6. Infel

    Infel Contributor Contributor

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    I don't know if it's the advice you're looking for, but I'm in love with the archetypal Hero male character; a character who starts out as sort of bumbling and useless until he finds out his way of life is shallow and meaningless. They find a greater purpose, and are offered the choice as to whether or not to accept a great burden or responsibility, and they decide to take up the sword. Then, struggling through their trials, they find a treasure and go back to make the world around them a little bit better, bearing the scars and suffering they endured along the way. They take a gentle leadership role, and help not just themselves, but the world around them, once the adventure is over.

    Not that that's at ALL a male-only archetype--it absolutely isn't, and really it's nothing more than the monomyth, which can be applied to any character an author likes. But I really like it when it's applied to male characters.
     
  7. CookieCutter

    CookieCutter New Member

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    That's a good archetype to use for a main character, as it's easy to write and generally has a good direction. What I'm looking for though is a supporting or side character who has some influence over how the story goes along. I like to flesh out every character, for better or worse, even if they are side characters. However, giving a side character that kind of story arch might detract from the overall plot or draw attention away from it. Not that it wasn't a good consideration, I just don't think it fits the setting very well.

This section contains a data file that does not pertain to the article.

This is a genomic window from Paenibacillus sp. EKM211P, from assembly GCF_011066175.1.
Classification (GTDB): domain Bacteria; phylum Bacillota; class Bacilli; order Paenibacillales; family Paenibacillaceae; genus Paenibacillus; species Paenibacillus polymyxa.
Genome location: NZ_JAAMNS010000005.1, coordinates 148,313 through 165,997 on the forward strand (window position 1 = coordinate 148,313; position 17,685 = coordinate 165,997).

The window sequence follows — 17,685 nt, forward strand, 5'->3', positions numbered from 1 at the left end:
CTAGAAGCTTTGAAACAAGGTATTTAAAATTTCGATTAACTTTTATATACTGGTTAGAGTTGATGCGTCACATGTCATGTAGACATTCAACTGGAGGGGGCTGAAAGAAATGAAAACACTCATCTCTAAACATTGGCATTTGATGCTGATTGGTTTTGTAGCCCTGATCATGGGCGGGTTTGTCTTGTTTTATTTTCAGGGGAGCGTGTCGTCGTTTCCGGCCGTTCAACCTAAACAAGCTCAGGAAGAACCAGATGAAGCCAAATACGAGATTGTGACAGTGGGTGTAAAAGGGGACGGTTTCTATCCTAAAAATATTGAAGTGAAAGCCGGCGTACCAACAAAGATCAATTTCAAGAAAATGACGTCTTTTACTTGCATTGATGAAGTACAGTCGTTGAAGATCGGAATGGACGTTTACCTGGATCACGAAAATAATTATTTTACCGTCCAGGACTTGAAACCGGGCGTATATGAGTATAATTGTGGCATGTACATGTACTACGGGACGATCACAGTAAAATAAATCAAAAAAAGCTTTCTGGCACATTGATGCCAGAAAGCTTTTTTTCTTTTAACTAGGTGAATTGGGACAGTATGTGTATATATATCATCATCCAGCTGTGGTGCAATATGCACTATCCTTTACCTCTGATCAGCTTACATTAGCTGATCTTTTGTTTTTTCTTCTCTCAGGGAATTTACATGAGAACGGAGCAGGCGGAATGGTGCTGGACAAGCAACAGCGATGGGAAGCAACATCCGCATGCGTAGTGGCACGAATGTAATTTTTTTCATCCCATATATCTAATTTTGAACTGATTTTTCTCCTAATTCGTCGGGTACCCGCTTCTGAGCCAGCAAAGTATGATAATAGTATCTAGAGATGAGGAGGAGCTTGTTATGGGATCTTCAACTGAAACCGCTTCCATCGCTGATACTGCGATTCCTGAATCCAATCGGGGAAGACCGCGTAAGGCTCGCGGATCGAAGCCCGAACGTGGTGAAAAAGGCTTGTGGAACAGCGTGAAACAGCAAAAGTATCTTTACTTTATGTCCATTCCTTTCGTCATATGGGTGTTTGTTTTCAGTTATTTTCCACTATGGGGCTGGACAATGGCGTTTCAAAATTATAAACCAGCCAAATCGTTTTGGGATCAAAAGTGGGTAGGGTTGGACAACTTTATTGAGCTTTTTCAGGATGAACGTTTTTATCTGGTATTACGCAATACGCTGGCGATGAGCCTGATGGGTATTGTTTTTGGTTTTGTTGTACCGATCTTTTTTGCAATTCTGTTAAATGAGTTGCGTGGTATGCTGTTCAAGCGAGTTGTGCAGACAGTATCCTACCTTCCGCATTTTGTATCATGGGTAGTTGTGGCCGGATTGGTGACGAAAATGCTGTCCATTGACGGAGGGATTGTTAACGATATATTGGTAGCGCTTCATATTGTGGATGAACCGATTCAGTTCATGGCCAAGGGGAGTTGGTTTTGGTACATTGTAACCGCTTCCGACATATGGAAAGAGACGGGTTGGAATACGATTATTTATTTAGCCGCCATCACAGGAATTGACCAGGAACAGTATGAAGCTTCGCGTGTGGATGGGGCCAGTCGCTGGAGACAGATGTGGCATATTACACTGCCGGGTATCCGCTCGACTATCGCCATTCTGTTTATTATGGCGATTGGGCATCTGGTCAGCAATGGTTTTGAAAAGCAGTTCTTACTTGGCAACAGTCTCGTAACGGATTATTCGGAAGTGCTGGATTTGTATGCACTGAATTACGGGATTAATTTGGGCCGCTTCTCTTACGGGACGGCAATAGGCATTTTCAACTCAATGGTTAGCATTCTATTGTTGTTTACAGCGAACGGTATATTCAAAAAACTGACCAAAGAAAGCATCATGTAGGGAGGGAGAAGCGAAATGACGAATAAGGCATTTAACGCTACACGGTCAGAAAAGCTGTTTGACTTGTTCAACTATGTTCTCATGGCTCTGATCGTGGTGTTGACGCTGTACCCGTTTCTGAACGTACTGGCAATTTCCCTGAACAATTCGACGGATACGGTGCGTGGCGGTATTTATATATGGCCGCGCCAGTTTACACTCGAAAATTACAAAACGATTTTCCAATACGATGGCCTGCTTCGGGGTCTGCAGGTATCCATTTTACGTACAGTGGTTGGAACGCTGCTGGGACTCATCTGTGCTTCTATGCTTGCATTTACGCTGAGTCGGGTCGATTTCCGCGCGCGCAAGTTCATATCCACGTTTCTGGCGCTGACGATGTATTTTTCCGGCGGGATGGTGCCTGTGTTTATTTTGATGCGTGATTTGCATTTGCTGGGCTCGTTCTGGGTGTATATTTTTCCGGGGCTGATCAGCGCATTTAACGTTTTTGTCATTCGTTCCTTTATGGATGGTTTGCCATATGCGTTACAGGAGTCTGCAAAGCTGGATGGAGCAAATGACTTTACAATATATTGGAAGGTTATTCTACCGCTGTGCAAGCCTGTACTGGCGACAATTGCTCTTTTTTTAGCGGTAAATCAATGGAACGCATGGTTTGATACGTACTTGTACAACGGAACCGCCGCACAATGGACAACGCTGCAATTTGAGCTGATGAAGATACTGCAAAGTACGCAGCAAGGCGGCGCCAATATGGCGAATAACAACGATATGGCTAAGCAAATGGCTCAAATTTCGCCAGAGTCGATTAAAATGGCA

8. Infel

    Infel Contributor Contributor

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    Hmm... well, how about deciding on an arbitrary goal instead? All characters, even side characters, have to want something, right? Usually that falls into three categories:

    1) They want to OBTAIN something (power, the throne, a magic sword, the hand of the princess)
    2) They want RELIEF from something (blackmail, a dead-end job, their abusive husband)
    or 3) REVENGE for something

    Have you got anything that happens to fit into your story that the male character you create could want?
     
  9. The Dapper Hooligan

    The Dapper Hooligan Contributor Contributor

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    It really shouldn't as long as it's relevant to the main arc. You could always do the CSI thing, where there are two different plots going on, only to realize just before the climax that *gasp* they've been looking for the same villain all along!
     
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  10. CookieCutter

    CookieCutter New Member

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    That could actually work really well! I've been trying to fit a bunch of characters into one storyline, but having two going on at once that converge near the end could be really good!

    As for what this undefined character might want, I think it'd be very easy to cast (him) in as looking to obtain something, and tie it in with Lucretia. Both main characters have pretty complex backstories that will have repercussions in the story. In the case of Lucretia, I was thinking for her to be someone important, like a princess or someone along those lines, who's family was lost in a storm at sea when they were fleeing a cou from their own country. The organizers of said cou would likely have thought the whole royal family perished in the wreck, but perhaps they consulted someone magically inclined who then performed a divination of some kind that revealed the royal heiress was still alive. So, this male character might end up being a "huntsman" sort of character, hired by the traitors to bring them the heart of the heiress (and I do so love my references to classic fairytales).